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Introduction to Linux - A Hands on Guide
This guide was created as an overview of the Linux Operating System, geared toward new users as an exploration tour and getting started guide, with exercises at the end of each chapter.
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Tar was started as a way to put many files in a tape (yes is that old). When compressing files became useful the first programs use to compress a single file, so they used tar as a way to group files and then compress that single file. Zip was a replacement for this workflow, and also became a standard.
The commands are asociated with the formats. For information on commands you can see their man pages, info or help in the terminal, like this:
what is the difference between tar and zip commands.
They output archives in different formats.
The "zip" format has built-in compression (and is very popular with Windows users), while the "tar" format is purely an archive format with no compression, and also supports Unix file permissions (and is very popular with Linux users).
Since "tar" files are uncompressed, they are usually compressed afterwards. The most common compression formats used are "gzip", "bzip2", and "xz" (note that all these are purely compression formats, with no archiving fucntionality).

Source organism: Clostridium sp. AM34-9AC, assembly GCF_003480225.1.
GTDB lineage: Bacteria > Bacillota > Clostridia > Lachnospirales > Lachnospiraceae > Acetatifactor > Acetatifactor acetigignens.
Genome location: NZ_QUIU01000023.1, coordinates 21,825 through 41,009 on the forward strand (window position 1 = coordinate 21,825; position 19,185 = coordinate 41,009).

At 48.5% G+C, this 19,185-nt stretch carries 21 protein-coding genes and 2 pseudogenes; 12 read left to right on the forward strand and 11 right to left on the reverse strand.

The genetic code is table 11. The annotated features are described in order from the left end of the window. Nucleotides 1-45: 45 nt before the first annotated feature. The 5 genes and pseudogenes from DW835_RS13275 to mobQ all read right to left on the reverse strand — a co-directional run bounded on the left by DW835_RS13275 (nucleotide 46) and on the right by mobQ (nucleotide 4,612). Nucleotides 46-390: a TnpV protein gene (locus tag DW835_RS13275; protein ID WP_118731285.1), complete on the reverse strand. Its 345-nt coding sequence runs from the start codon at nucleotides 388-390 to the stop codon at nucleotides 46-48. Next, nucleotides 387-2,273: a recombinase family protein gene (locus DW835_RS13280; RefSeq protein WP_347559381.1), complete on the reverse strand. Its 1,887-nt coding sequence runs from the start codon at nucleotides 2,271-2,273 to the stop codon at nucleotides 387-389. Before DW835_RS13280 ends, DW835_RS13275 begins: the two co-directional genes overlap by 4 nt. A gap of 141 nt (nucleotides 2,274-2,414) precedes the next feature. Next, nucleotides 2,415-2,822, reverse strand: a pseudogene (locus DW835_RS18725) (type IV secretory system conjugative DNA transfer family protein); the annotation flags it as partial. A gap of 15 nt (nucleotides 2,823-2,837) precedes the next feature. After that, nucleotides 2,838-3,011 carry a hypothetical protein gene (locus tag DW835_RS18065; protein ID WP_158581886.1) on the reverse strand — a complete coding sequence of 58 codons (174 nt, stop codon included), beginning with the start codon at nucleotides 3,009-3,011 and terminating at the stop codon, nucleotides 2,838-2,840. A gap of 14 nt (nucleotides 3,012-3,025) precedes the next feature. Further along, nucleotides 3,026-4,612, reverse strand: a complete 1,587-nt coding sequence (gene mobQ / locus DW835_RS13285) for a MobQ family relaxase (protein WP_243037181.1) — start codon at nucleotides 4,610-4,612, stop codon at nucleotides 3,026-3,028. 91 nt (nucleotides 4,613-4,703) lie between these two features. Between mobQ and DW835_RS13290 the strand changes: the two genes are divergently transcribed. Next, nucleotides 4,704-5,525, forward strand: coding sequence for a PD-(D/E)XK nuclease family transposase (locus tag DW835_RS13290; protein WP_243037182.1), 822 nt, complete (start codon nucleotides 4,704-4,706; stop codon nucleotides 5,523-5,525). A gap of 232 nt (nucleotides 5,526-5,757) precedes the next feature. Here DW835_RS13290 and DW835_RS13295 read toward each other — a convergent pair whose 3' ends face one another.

Originally, tar (Tape Archiver) was a cmd to collect multiple files into one archive; specifically storing on tape.
No compression was available.
gzip was designed to compress a file (or files individually with wildcard '*')
Over the years, compression has become so popular that tar now has the -z switch to implement gzip functionality directly. It also has the -j switch for bzip2 compression.
Note that this is the GNU version of tar; the orig tar still found on commercial *nix like Solaris, HP-UX does not have those compression switches, although you may find the GNU version avail as well (Solaris /usr/sfw...)